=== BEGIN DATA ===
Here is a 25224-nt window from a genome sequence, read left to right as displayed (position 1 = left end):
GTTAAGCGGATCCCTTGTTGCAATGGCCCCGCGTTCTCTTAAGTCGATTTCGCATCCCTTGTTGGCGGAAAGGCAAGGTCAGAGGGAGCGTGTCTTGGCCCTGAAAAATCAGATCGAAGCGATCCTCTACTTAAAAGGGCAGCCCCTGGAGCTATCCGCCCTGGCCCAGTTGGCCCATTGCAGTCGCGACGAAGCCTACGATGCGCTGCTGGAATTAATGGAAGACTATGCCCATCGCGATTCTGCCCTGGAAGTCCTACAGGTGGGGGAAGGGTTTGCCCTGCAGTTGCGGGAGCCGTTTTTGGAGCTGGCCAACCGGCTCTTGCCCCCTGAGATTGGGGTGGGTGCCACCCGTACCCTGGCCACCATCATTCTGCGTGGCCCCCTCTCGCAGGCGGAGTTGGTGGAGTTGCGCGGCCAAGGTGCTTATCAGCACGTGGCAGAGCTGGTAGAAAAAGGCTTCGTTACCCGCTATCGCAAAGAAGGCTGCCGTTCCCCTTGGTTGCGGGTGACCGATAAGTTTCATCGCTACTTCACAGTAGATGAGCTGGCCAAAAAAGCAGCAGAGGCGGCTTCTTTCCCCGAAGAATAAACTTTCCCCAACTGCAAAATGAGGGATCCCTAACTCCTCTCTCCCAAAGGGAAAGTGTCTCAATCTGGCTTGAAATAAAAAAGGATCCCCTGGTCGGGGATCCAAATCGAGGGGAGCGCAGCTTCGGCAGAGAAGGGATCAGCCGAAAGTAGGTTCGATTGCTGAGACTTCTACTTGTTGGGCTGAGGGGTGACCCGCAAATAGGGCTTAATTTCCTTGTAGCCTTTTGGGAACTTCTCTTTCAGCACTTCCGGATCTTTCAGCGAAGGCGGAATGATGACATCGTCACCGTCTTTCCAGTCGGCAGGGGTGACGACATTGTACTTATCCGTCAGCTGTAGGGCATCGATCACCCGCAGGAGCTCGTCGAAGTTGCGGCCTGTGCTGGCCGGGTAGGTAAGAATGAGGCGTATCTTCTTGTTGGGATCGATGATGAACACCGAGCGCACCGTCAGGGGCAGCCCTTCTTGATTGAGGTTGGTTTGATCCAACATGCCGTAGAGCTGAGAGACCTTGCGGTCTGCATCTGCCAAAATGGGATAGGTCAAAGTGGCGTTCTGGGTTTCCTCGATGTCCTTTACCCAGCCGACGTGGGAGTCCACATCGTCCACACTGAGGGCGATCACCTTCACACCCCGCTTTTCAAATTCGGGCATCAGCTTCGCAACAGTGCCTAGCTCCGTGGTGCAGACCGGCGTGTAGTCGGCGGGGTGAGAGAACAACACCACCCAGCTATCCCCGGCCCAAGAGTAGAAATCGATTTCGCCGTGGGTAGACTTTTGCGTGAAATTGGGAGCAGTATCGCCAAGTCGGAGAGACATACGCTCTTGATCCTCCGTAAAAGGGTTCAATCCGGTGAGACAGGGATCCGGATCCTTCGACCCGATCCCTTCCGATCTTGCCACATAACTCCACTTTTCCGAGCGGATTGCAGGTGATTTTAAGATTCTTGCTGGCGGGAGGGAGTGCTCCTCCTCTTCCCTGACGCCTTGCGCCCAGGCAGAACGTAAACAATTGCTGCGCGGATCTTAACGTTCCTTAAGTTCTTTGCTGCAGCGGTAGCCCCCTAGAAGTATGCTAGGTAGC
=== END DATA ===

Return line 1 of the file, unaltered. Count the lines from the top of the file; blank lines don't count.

Here is a 25224-nt window from a genome sequence, read left to right as displayed (position 1 = left end):